“You're going to see a huge increase in roving patrols and DUI checkpoints all throughout the state," said Trooper Tyler Weerden of the Connecticut State Police.
Troopers ramped up their enforcement last year at this time and gave out hundreds of speeding and seat belt citations. State Police arrested nearly 40 people for driving under the influence, which was double the number of DUI arrests compared to the year before.
“Dangerous driving, bad conditions, drunk driving - it leads to deaths, plain and simple.” said Trooper Weerden.
Weerden said drivers can expect to see DUI checkpoints in Hartford, Waterbury, Killingly and Brooklyn.
Also teaming up with law enforcement ahead of the holiday is Mothers Against Drunk Driving (MADD) as well as Uber.
“Designate a sober driver or very simply, you pull out your cell phone, you tap a button and you have a ride that is safe and reliable," said Matt Powers, a spokesperson for Uber Connecticut.
The ride-sharing service is running a New Year's Eve promotion for new and existing riders to help boost safety efforts. On the night before Thanksgiving, Uber saw record ridership - five times more - and expects the night before the start of 2016 to be even bigger.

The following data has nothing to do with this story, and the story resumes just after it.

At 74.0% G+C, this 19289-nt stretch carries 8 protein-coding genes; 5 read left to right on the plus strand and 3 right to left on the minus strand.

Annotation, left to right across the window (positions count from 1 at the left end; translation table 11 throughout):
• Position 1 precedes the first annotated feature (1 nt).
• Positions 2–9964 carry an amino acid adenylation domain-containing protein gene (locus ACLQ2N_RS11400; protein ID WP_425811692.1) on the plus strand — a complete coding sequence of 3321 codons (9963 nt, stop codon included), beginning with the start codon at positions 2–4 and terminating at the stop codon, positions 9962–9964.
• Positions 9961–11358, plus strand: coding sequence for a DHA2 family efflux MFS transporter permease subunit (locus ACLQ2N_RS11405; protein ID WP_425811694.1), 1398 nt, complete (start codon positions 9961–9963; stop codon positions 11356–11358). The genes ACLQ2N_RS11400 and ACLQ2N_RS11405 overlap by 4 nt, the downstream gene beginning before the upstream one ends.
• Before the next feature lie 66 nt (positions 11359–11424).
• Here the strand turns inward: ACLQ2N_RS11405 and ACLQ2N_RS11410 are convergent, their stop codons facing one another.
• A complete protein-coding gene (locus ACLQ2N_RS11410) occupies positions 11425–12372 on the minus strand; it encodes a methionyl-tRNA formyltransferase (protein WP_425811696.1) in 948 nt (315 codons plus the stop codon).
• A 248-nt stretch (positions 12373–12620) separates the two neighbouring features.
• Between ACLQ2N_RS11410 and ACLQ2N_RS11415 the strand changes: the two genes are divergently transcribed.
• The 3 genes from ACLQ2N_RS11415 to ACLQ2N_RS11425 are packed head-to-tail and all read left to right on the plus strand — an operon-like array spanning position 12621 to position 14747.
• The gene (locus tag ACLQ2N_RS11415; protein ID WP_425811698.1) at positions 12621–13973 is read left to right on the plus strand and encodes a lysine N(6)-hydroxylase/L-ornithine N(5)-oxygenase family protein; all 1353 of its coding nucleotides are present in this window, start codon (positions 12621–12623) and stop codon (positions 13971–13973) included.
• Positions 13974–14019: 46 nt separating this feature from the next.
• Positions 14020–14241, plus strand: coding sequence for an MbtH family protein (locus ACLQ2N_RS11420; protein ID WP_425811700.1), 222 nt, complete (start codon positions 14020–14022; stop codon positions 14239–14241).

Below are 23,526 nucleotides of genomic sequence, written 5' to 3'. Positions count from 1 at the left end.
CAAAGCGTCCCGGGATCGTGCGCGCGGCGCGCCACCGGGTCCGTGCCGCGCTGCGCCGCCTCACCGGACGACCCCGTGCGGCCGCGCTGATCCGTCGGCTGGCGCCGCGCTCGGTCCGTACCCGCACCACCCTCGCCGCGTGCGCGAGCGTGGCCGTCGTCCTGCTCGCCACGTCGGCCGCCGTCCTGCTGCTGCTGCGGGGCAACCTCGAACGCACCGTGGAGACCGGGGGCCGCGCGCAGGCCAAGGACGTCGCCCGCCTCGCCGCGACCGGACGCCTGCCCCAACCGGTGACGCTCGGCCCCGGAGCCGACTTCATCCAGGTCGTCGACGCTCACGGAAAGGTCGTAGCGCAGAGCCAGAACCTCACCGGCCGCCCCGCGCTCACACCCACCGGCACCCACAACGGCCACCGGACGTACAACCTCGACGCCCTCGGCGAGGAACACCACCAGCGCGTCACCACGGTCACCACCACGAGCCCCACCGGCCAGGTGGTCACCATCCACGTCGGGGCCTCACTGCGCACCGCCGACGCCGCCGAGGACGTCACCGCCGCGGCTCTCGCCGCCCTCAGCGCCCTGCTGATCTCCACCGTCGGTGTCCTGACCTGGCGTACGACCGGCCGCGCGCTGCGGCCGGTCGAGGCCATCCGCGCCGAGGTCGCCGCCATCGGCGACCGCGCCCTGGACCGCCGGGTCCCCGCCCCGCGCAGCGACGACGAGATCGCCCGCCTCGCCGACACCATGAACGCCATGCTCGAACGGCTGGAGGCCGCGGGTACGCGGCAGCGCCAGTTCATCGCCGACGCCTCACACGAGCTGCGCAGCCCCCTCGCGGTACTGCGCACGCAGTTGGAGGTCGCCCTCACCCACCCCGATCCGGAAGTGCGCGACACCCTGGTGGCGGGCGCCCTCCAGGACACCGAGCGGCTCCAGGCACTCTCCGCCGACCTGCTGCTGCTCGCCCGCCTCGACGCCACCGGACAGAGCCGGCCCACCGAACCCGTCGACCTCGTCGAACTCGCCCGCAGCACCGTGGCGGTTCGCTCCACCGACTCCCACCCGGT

“We know people are going out," said Trooper Weerden. "We expect that there's going to be a lot of drinking.”
State police will have their mobile breath alcohol testing unit on the roads as well. The increased enforcement ends Sunday, January 3 at midnight.
Advocates for survivors of sexual violence expressed relief and appreciation that famous comedian Bill Cosby was charged Wednesday with aggravated indecent assault in Pennsylvania, after years of lurid allegations he has vigorously denied.
The charges stem from a more-than-decade-old encounter in which a former Temple University employee claims she was urged to take pills and drink wine at Cosby's home, and that doing so left her unable to fend off his sexual advances.
The now-78-year-old Cosby allegedly penetrated the woman with his fingers without her consent as she drifted in and out of consciousness.
If there is a conviction, the crime is punishable by five to 10 years in prison and a $25,000 fine. Cosby did not have to enter a plea.
"I'm thinking, 'What a relief,'" said Isa Woldeguiorguis, the executive director of the Center for Hope and Healing in Lowell, Massachusetts. "Finally, some justice."
Woldeguiorguis said she did wonder if criminal charges would ever be levied against the celebrated star of "The Cosby Show." She said the charge gives much-needed visibility to the scourge of sexual intimidation, exploitation and assault.